Monthly Archives: July 2010
|July 29, 2010||Posted by M. P. under Evaluation, Research, Youth Development||
A selection of recent reports on children in the foster care system from Chapin Hall at the University of Chicago:
- Does extending stay in foster care until age 21 result in better postsecondary educational outcomes for youth?
- How well do employment readiness programs address the training needs of youth in foster care? A look at the administrative data from the Community Assistance Programs (CAPs) program in Chicago, where just over 1/4 of the 298 participants completed one hour of their subsidized employment, sets up critical evaluation questions around engaging youth in job training and placement activities.
|July 28, 2010||Posted by M. P. under Evaluation, Research||
Does a lack of bias equal automatic credibility as an evaluator? The always enlightening blog, Genuine Evaluation by Patricia J Rogers and E. Jane Davidson, posits that an independent, outside, evaluator actually works against a credible evaluation. Rather, connectedness to the provider, the community receiving services, the funders and other stakeholders is what makes (or breaks) an evaluator’s credibility, and allows for a richer, perhaps more honest evaluation process.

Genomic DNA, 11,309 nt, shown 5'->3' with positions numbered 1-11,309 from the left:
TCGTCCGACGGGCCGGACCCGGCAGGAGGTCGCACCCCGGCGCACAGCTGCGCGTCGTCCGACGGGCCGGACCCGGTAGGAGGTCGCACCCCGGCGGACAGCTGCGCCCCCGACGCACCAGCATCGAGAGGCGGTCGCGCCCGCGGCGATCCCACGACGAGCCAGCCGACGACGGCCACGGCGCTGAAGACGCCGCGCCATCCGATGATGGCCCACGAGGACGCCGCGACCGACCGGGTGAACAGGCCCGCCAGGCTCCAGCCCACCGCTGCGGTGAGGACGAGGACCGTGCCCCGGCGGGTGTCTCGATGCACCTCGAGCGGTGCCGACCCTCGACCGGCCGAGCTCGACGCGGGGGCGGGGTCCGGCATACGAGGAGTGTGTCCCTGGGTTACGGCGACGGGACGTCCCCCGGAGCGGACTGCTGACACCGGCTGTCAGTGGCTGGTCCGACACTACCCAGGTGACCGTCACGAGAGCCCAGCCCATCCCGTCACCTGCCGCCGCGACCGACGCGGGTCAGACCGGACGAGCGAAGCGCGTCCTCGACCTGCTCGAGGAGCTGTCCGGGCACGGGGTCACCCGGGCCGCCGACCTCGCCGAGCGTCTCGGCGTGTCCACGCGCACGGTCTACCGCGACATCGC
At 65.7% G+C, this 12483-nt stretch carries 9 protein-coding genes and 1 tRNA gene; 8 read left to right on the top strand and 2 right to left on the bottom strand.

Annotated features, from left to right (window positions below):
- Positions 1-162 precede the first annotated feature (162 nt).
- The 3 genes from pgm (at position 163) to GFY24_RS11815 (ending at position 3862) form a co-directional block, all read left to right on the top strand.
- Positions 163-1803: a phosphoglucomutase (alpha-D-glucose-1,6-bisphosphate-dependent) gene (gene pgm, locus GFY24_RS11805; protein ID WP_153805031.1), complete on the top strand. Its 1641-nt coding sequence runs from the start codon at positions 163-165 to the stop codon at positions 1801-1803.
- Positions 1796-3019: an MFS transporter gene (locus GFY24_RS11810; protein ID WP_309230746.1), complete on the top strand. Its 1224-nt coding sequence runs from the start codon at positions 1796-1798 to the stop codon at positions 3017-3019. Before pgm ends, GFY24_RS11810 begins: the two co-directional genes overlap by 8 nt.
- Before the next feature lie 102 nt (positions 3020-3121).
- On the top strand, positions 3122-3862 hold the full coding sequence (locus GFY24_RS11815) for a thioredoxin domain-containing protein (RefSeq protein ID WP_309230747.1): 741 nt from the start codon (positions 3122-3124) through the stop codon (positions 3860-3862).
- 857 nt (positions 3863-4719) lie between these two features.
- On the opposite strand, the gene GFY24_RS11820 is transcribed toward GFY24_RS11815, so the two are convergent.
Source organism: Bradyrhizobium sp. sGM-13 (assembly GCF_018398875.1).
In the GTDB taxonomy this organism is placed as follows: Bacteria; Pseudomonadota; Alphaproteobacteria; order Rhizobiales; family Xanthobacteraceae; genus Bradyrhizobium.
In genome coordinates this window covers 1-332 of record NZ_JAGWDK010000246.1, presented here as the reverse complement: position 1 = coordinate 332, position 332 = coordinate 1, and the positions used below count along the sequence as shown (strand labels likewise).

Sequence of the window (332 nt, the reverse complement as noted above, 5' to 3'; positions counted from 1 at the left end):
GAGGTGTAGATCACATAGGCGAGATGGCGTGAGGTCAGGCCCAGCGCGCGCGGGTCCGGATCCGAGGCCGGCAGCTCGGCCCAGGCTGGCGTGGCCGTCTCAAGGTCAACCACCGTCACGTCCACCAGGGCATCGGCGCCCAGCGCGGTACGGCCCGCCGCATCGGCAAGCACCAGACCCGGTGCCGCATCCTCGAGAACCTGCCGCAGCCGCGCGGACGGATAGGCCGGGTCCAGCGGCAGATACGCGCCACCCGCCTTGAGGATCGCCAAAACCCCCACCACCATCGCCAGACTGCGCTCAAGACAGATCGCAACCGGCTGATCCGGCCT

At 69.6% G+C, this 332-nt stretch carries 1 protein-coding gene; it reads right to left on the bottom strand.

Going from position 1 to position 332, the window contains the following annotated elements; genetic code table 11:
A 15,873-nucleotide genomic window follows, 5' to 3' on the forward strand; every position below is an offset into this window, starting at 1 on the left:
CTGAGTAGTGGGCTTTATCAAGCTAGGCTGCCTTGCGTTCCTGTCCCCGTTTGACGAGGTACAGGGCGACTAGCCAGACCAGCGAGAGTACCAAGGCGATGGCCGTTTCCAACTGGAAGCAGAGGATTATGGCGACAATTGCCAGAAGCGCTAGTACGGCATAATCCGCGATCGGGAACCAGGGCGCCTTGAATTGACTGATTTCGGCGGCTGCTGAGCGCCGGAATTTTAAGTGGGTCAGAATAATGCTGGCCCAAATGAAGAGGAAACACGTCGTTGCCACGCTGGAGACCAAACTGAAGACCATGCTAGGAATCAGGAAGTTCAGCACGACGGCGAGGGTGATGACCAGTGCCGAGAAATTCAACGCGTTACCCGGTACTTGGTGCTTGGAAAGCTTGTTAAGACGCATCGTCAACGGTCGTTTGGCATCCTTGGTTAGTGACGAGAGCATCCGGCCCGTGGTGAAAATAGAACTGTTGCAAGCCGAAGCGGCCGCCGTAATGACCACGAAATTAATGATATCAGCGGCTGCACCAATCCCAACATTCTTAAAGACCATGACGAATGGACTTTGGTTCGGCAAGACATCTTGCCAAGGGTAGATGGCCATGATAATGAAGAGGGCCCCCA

Giving insights from the Kaupapa Maori culture and their own evaluation experiences, they suggest that trust is built through competent work conducted in a respectful manner and that those relationships enhance one’s credibility more than a forced, detached impartiality. A must read entry (with a streaming video piece) and it is here.
|July 27, 2010||Posted by M. P. under Management||
Over at the Washington Post’s website, Stephen Martin writes about the five leadership secrets of Trappist monks at the On Leadership page. Trappist monks have survived and thrived as self-supporting communities for a thousand years through focus, listening, openness, humility and thoughtful reinvention of their businesses and products.
In an age of instantaneous and nearly unlimited information and communication, where the number of fans or friends seemingly equates with value, online clicks can win funding and it sometimes feels like a game of he or she who tweets loudest and longest wins – there are leadership lessons to be had from the contemplative life.
There’s also some fantastic chocolate-covered-fruitcake.
|July 27, 2010||Posted by M. P. under Children and Family, Policy, Research||
The Foundation reports that there are approximately 1 million additional children living in poverty in the United States in 2008 than in 2000. According to data, the teen birth rate dropped while the number of teens receiving high school degrees or the equivalency increased.
National, state and county level data, visuals and widgets are available for exploration and customization at the KIDS COUNT data center.